North Korea Launches Missile A Day After Agreeing To Nuclear Talks
NOEL KING, HOST:
North Korea fired what is believed to be a submarine-launched ballistic missile today. Now, if that's what it was, it would be a big step forward in North Korea's missile program. In a few days, the U.S. and North Korean officials are supposed to resume nuclear talks that stalled back in February. NPR's Anthony Kuhn is on the line from Seoul. Hi, Anthony.
ANTHONY KUHN, BYLINE: Hey, Noel.
KING: So what do we know about this kind of missile and how significant it is?
KUHN: Well, as you may remember, North Korea has been testing quite a lot of missiles and rockets in recent months. But they've all been short-range. What was tested today was a medium-range missile that can fly nearly a thousand miles. Today, this missile went about 500 miles up and then about 280 miles over. So it was aimed in a very high arc and then came down.
And experts and governments generally believe that, you know, for them to perfect and develop and deploy nuclear-armed submarine-launched ballistic missiles would be, you know, as you said, a major advance in its military capabilities and a serious new threat. But they're considered to be a ways off from perfecting it. They could launch this from offshore, from underwater, and that would make it harder to detect and to target. All of North Korea's land-based missiles could be destroyed, but they'd still have that additional deterrent in the water.
KUHN: And it's not clear whether today's missile was launched from a submarine - it hasn't done that yet - or from a submerged barge, which it has done before.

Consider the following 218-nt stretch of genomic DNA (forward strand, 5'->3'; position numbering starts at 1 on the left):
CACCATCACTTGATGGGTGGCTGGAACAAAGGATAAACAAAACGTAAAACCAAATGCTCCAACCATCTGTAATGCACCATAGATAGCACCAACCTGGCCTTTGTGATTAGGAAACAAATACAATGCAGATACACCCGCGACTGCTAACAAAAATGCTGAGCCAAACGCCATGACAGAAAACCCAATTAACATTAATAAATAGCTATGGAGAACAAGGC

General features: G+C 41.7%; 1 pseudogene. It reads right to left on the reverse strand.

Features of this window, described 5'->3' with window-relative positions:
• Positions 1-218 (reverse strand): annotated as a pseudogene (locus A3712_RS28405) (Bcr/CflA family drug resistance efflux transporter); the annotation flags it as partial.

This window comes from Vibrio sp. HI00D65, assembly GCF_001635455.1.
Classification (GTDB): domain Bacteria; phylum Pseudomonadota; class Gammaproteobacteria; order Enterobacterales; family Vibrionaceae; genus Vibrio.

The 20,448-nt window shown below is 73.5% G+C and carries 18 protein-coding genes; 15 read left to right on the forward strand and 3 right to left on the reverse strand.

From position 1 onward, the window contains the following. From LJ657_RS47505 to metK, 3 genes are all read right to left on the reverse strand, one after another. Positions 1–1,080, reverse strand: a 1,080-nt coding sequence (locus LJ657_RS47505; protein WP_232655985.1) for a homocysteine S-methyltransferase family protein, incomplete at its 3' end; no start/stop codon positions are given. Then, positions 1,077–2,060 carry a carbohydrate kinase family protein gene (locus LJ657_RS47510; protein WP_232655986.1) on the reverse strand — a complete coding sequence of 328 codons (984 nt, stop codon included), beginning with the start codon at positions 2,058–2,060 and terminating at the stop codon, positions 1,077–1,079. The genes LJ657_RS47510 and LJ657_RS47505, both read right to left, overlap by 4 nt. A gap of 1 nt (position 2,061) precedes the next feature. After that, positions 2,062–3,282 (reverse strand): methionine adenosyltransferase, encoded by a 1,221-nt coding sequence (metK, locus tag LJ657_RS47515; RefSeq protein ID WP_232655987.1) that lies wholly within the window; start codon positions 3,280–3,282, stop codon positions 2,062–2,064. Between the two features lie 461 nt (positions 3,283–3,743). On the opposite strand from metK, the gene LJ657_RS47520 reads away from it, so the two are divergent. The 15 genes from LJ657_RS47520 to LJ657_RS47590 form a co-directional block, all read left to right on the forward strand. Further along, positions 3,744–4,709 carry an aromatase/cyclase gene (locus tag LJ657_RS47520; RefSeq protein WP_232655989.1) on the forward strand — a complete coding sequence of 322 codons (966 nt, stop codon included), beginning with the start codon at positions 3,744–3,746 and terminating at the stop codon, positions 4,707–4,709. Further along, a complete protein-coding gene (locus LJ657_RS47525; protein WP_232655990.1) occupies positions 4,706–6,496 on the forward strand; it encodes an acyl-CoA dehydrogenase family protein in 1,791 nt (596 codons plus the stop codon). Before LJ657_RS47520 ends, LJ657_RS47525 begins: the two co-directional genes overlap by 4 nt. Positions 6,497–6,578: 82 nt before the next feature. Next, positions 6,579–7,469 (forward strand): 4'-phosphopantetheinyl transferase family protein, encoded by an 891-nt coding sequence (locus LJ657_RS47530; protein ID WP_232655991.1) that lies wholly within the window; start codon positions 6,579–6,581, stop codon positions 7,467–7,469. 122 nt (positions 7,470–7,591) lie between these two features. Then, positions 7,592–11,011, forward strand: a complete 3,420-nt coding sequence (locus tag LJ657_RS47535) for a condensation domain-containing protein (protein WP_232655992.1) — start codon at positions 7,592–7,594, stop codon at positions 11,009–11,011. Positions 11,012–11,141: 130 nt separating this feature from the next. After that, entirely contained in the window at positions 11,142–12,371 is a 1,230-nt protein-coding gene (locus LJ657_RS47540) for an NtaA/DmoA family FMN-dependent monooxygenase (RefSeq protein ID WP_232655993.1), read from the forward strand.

KING: OK. This missile came down fairly close to Japan. What is Japan saying?
KUHN: Well, Japan is, of course, protesting it. When North Korea was testing a lot of missiles back in 2017, Japanese would wake up and hear about these missiles landing not far from them, and it was very nerve-wracking. And this is the first time something like this has happened in a while. Tokyo says this missile may have actually split into two parts before hitting the water.
South Korea, of course, wants to know more about that, and they've requested intelligence from Japan. But they've done that under an intelligence-sharing agreement that Seoul is about to quit next month. So this is just an example of how internal divisions between U.S. allies can undermine security cooperation at a really crucial time when they're facing serious threats.
KING: Let me ask you another question on timing because the U.S. and North Korea are supposed to restart nuclear talks really soon, right?
KUHN: That's right. Preliminary talks are supposed to begin Friday between the U.S. and North Korea, and then the main talks are on Saturday. These talks have been stalled since President Trump walked out on what he considered a bad deal offered by Kim Jong Un in Vietnam in February. And if the U.S. sees this as a serious enough provocation, it's possible it could delay the talks.
KING: What - if those talks do go forward, what are the stakes there?
KUHN: Well, this is really a crucial test of whether both sides are willing to make concessions and strike a small deal, an incremental deal, in which North Korea freezes and dismantles some parts of its nuclear program in exchange from some sort of sanctions relief and/or security guarantees. North Korea has basically said this year is it. Either the U.S. comes up with concessions by year's end, or it will give up on negotiating. And it could go back to testing nuclear weapons. Now President Trump is facing this impeachment inquiry. And while North Korea hasn't talked about it, it could reinforce their conviction that this is the last chance for some sort of a deal.
KING: Oh, that's really interesting. NPR's Anthony Kuhn on the line from Seoul. Thanks, Anthony.
KUHN: You're welcome, Noel.
(SOUNDBITE OF EDAMAME'S "THOUSAND-HAND")
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